UMC Evacuated After Explosion, Fire

UMC is being evacuated after what initial reports say was an oxygen supply line explosion. <span style="color: #ff0000;">UPDATED</span> 12/19/ 10:03 pm<br />
By Monica Yantosh

LUBBOCK, TX – Portions of University Medical Center were evacuated Thursday morning after a fire in the basement. Officials said there was also a report of small explosion.

The Lubbock Fired Department received the call at 10:25 am. There was smoke visible from outside the building.

Patients in floors above the fire were evacuated – some to the parking lot out front and some to the nearby Texas Tech Health Sciences Center Building. The Emergency Room was briefly closed Thursday, but was reopened by about 12:30 p.m.

Endoscopy and Outpatient Surgery were also closed Thursday. Both will reopen Friday, with Endoscopy being in a new location.

The Southwest Cancer Center will be closed Friday because of the cleanup of the smoke.

Eric Finley, UMC spokesman, said that the evacuation seemed to have gone well and hospital administration would review the event to make sure hospital staff handled the situation according to policy.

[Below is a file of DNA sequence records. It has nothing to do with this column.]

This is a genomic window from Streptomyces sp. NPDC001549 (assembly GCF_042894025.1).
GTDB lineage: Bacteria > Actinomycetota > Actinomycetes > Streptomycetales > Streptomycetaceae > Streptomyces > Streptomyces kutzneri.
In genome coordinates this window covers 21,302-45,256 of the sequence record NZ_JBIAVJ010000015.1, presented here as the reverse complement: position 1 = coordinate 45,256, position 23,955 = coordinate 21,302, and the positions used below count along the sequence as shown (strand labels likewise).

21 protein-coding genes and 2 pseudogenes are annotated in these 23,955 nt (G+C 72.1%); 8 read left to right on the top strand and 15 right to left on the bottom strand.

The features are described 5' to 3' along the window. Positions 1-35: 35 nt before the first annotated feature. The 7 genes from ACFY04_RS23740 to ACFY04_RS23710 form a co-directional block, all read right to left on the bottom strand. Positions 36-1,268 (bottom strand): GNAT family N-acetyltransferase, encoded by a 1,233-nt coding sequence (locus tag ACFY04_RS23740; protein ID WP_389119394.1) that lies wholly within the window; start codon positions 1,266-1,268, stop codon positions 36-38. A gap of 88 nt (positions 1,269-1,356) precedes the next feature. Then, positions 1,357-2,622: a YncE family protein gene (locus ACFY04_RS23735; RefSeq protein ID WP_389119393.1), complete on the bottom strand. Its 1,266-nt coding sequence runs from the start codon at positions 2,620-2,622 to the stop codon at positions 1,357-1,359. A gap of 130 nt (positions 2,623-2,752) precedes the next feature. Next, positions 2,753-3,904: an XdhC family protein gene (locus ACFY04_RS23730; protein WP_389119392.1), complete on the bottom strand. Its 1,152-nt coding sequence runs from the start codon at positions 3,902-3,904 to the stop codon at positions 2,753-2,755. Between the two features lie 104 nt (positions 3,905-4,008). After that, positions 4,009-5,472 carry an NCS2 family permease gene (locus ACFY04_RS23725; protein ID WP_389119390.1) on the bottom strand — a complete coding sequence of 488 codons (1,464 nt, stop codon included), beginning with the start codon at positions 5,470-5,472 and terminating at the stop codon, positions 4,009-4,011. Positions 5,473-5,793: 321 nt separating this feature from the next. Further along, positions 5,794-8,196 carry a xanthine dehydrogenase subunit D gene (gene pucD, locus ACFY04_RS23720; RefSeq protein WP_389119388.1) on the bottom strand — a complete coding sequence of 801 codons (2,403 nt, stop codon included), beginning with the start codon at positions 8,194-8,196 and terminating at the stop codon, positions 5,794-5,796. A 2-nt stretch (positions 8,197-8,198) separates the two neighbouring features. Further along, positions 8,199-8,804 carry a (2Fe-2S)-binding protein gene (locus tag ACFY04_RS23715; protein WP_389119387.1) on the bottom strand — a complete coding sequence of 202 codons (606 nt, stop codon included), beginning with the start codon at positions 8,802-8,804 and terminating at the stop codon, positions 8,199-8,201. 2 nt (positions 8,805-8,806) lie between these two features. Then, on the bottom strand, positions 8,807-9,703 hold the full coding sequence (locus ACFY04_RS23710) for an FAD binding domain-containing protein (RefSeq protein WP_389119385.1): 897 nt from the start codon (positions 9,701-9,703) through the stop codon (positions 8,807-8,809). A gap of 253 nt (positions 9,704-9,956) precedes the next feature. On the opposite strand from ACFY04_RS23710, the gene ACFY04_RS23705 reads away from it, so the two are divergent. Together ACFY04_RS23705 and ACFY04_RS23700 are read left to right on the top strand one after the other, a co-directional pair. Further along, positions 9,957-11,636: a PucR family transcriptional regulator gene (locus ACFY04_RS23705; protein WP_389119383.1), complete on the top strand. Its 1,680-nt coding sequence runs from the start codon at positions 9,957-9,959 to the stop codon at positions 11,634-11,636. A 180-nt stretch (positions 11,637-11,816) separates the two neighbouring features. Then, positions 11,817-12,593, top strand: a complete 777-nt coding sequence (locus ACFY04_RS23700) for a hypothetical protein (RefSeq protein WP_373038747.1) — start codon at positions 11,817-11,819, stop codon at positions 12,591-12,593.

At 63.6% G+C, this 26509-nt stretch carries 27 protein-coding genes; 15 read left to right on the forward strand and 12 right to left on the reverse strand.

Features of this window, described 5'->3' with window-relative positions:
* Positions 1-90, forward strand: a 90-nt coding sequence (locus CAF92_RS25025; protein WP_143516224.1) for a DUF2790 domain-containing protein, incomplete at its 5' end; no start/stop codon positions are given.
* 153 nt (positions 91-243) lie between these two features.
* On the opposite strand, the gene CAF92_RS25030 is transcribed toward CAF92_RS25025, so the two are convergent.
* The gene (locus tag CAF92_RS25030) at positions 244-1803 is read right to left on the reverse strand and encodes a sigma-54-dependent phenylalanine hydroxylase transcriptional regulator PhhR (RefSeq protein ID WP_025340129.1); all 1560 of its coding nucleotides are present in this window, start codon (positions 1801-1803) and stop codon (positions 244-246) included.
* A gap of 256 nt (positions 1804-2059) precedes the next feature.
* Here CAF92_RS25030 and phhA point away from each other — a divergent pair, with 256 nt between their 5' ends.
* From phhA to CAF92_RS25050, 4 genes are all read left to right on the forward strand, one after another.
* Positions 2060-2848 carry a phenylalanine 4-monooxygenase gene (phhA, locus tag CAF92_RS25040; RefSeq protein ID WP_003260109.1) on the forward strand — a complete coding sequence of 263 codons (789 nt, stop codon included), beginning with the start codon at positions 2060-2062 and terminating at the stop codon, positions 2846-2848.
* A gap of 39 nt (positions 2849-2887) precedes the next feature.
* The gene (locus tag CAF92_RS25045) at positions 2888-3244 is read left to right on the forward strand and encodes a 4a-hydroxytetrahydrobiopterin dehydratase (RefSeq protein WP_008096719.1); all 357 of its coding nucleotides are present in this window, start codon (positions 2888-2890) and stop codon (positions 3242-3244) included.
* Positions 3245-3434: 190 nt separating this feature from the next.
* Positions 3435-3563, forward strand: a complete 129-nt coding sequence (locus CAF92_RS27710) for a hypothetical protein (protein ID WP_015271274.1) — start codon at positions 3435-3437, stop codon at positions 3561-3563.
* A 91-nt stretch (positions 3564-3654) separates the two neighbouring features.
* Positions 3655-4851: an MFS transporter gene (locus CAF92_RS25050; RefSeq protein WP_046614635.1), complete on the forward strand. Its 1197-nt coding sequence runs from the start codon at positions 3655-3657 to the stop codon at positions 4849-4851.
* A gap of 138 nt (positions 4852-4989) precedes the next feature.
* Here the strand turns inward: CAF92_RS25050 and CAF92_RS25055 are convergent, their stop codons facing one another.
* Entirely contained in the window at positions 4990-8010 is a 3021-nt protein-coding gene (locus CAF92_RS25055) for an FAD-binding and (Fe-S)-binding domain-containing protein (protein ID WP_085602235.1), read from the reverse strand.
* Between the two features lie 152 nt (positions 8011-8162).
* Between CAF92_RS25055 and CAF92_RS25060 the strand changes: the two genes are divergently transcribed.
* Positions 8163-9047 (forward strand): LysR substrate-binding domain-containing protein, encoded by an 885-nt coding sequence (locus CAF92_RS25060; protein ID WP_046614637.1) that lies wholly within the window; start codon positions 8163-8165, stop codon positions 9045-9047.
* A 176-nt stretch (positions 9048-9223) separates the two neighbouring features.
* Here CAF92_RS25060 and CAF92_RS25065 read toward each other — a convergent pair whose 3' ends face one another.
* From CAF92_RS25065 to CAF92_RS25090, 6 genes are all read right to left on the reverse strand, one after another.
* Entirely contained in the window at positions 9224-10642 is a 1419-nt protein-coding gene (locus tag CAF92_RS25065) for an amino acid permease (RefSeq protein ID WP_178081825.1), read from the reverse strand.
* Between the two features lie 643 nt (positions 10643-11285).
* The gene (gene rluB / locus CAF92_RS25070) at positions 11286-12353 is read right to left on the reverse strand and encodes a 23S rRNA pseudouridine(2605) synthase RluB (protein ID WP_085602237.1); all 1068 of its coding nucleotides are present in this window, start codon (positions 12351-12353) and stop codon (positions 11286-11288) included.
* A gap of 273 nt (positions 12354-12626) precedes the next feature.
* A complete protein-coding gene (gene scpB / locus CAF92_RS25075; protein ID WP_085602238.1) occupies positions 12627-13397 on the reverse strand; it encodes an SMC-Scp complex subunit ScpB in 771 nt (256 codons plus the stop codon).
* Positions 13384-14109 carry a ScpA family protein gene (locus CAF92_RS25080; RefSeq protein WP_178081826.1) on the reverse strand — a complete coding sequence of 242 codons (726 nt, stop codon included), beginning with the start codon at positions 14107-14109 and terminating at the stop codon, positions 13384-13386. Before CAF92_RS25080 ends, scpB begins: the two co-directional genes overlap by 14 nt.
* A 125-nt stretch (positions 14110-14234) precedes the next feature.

"Don't think there was an explosion. There was a lot of smoke and that came first, then it started billowing into the main building into the west side hallway," Finley said.

“There have been three people who may have had some smoke inhalation,” said Finley. “But nothing serious.” In total, Finley said Thursday that 12 people were injured, most for smoke inhalation, one person was treated and released for injuries related to burns.

Before 11:00 am, the Lubbock Fire Department Facebook Page said, “The fire at UMC is located below grade [in the basement] and is contained at this time.”

"There's a lot of things like oxygen lines, electrical utilities that run through that area," Captain Nick Wilson with the Lubbock Fire Department said.

Finley gave an initial indication as to the cause of the fire. He said, “It looks like an oxygen line was exposed while crews were trying to repair some water lines.”

Pure oxygen is used in hospitals to treat patients but it causes combustible material to become even more combustible which - under the wrong circumstances - can lead to a risk of explosion.

Captain Wilson said they worked quickly and careful to evacuate patients and staff in the effected area. "It takes a lot of man power to go through and evacuate and actually physically search the areas and make sure everybody's out," Captain Wilson said.

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